One solution to this conundrum can be traced back to a discovery in the early years of this century, when the skeleton of an unusual Late Triassic dinosaur-like animal was discovered in Poland. It was described by Jerzy Dzik and named Silesaurus (the ‘Silesian lizard’).

Silesaurus has long slender legs that gave it an upright dinosaur-like posture — and its hip bones are arranged like a saurischian — but it seemed to have a toothless, beak-like region at the front of its lower jaw. This was not unlike the toothless beak-like structure known as a predentary that is found in all ornithischian dinosaur skulls, although the uniquely ornithischian predentary bone was not present.

Its teeth were also constricted at the top of the roots, and the crowns of the teeth were leaf-shaped in profile: a type of tooth shape seen in many early ornithischians. Dzik speculated about the possible ornithischian similarities of Silesaurus, but the suggestion was dismissed or ignored by most researchers.

In the years that followed, more Silesaurus-like creatures were discovered, mostly in South America. Many of these specimens were fragments, but the toothless tip of the lower jaw and the leaf-shaped teeth were common.

The accumulation of these specimens attracted the attention of several researchers. Their analyses suggested that silesaurs were close relatives of true dinosaurs. Either they were placed on a branch just before the origin of true dinosaurs or, in some instances, they appeared as a sister group to Ornithischia. In 2020, Mauricio Garcia and Rodrigo Müller from the Universidade Federal de Santa Maria in Brazil proposed that silesaur-like creatures could sit on the branch of Dinosauria that led to Ornithischia.

“This work attracted our attention in Cambridge,” said Norman. “A few years ago, I devised a research project aimed directly at the problem of how the Ornithischia came to be, and Matt was the research student on the project.”

Norman and Barron began to collaborate with Rodrigo and Mauricio, enlarging the original analysis to include a range of ornithischian dinosaurs, as well as dinosaur ancestors. The outcome of their collaboration is a family tree that depicts silesaurs as a succession of animals on the stem of the branch leading to Ornithischia.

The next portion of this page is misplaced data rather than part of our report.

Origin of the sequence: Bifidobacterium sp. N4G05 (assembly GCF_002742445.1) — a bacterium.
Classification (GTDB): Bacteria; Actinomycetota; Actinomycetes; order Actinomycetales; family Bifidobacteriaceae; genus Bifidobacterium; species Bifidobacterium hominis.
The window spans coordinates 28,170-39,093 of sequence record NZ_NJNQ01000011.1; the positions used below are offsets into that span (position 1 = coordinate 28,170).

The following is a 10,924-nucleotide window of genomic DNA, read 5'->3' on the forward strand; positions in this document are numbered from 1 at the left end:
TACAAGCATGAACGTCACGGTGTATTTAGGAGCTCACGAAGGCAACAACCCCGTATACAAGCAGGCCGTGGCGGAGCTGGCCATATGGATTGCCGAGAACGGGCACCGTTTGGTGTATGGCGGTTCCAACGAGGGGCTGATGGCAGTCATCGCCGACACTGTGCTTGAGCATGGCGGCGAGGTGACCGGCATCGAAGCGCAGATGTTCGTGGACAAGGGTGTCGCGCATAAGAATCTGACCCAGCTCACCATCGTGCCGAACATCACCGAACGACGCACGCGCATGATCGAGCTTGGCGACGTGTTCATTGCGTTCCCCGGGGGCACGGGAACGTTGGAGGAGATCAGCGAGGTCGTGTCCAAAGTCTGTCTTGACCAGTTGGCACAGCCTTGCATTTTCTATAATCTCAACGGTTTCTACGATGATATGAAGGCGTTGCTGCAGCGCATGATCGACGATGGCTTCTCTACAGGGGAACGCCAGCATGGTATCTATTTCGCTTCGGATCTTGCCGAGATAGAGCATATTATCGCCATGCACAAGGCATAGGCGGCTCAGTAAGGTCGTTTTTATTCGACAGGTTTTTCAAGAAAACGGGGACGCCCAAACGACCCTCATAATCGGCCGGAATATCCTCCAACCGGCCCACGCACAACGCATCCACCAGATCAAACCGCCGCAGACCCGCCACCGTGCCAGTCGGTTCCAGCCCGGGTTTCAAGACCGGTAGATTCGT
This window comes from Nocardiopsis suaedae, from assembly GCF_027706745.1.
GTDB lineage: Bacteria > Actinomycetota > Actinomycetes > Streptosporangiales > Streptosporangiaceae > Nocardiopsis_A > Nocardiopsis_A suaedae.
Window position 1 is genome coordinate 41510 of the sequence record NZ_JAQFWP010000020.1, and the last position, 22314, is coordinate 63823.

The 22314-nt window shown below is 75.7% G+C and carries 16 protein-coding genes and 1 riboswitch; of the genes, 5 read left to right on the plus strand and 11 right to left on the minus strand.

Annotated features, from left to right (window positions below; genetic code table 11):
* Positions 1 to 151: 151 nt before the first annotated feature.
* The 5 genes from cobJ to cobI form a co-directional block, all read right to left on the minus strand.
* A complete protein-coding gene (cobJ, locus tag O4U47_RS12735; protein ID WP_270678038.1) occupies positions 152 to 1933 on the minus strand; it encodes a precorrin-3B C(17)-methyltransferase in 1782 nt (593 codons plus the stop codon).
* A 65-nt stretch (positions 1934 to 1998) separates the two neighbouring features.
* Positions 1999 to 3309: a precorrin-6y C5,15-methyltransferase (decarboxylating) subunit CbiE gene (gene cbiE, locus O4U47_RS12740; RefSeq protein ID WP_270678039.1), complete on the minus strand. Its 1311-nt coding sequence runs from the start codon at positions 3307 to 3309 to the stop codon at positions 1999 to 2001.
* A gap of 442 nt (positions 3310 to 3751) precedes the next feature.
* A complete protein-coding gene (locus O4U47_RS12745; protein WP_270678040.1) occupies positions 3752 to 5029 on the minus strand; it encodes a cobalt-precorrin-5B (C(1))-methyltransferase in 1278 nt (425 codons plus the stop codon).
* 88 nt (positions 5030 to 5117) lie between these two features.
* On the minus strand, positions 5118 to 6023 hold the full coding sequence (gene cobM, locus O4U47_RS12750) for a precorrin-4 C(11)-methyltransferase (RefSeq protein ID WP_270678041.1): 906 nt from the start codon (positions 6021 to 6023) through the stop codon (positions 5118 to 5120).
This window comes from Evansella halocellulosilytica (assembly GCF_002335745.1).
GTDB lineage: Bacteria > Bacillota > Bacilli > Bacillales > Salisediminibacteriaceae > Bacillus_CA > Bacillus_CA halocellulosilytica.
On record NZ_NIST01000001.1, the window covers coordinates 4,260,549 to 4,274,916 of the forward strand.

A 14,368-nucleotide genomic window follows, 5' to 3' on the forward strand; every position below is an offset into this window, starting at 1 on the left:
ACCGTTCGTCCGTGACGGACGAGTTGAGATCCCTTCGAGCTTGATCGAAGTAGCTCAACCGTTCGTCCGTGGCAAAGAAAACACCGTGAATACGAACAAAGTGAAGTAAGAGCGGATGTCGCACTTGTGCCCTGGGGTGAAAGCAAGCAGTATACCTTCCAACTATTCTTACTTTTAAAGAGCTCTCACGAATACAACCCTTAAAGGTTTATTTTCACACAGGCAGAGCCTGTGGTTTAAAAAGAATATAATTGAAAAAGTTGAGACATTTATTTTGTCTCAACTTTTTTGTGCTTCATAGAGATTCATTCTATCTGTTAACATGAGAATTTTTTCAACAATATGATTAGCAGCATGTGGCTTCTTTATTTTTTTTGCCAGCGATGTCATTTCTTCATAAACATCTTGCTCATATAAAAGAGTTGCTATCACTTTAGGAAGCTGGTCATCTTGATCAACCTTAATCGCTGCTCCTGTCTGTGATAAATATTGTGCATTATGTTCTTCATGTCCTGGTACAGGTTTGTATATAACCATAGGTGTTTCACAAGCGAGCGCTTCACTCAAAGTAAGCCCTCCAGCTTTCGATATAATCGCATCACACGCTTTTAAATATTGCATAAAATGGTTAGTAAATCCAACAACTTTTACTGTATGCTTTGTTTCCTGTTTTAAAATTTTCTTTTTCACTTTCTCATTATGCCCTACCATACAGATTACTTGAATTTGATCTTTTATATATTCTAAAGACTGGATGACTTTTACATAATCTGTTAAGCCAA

“Silesaurians progressively modified their anatomy during the Late Triassic, so that they come to resemble ornithischians,” said Norman. “We have been able to trace this transition through the development of the toothless beak, the development of leaf-shaped coarse-edged teeth typical of those seen in the herbivorous ornithischians, modifications to the shoulder bones, changes in the proportions of the pelvic bones, and finally a restructuring of the muscle attachment areas on the hind legs.”

The research suggests that ornithischians did not arise from nowhere. Rather, they first appeared in the Late Triassic in the guise of silesaurs that gradually rearranged their anatomy with the passage of time until recognisable ornithischians had evolved by the beginning of the Jurassic Period.

However, there is another aspect to this explanation, which is that the earliest ornithischians of the Late Triassic had none of the anatomical characteristics of true ornithischians: they lacked a predentary and, most importantly, retained the early saurischian hip construction.

“So, the very earliest ornithischians were, technically, saurischian,” said Norman. “From a taxonomic perspective, classifying silesaurs as early ornithischians seems counterintuitive. But, taking a Darwinian perspective, the unique anatomical characteristics of ornithischians had to evolve from somewhere, and where better than from their nearest relatives: their saurischian cousins!”